The weather channel may take to the air--much to the benefit of those of us who fly. Honeywell (Phoenix, AZ) and NASA are joining forces to create a worldwide aviation weather distribution and display network called AWIN, Aviation Weather Information System. There were radio transmissions in the past from ground control, says Dr. Charles Scanlon, senior research scientist for NASA, "but it is hard to put a radar picture into words." Combining digital communication technology with powerful yet small PCs, Scanlon hopes to drastically reduce aviation accidents within the next 10 years. "Weather is a factor in 30% of all accidents," he says. In-situ turbulence and forward-looking sensors will send information to Earth where turbulence maps will be generated and data linked back to the aircraft. All equipment must be flight-hardened, meaning no electromagnetic influences, must withstand so many G-loads of force, and will not catch fire. Initial implementation should be within five years. FAX: (757) 864-2034.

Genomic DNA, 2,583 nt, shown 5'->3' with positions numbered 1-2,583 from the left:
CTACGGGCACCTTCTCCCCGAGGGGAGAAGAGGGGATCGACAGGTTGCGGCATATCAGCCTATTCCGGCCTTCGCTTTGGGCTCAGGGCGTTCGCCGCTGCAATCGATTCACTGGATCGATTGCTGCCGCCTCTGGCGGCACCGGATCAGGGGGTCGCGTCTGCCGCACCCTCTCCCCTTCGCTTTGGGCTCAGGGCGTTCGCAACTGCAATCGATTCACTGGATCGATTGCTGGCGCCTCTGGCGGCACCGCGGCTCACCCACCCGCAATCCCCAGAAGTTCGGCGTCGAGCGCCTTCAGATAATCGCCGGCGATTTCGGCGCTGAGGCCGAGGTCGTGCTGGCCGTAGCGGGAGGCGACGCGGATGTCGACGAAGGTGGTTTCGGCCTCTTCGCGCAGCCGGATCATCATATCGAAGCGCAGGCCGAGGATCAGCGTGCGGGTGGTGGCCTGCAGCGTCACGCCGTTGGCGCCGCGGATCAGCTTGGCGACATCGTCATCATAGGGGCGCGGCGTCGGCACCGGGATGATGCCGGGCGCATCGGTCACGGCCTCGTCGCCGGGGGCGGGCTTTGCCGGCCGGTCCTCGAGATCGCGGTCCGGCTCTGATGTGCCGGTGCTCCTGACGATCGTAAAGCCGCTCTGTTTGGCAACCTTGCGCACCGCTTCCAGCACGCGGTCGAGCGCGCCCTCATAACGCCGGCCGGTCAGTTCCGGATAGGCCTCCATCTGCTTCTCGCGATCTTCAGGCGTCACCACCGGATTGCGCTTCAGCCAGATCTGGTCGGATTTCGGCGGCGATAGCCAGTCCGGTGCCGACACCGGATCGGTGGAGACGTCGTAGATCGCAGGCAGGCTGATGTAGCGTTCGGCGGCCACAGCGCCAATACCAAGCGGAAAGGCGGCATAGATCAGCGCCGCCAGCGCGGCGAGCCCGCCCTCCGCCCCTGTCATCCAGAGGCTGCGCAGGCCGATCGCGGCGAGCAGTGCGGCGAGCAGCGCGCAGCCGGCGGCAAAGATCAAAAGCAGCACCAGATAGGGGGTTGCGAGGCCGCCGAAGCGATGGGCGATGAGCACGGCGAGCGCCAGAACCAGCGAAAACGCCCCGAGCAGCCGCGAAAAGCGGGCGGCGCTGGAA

Highly regarded engineer and physicist Ransom Stephens speaks with Design News about his extensive science and engineering background, the serious yet funny study of neuroscience, and how one primes their brain for innovation.
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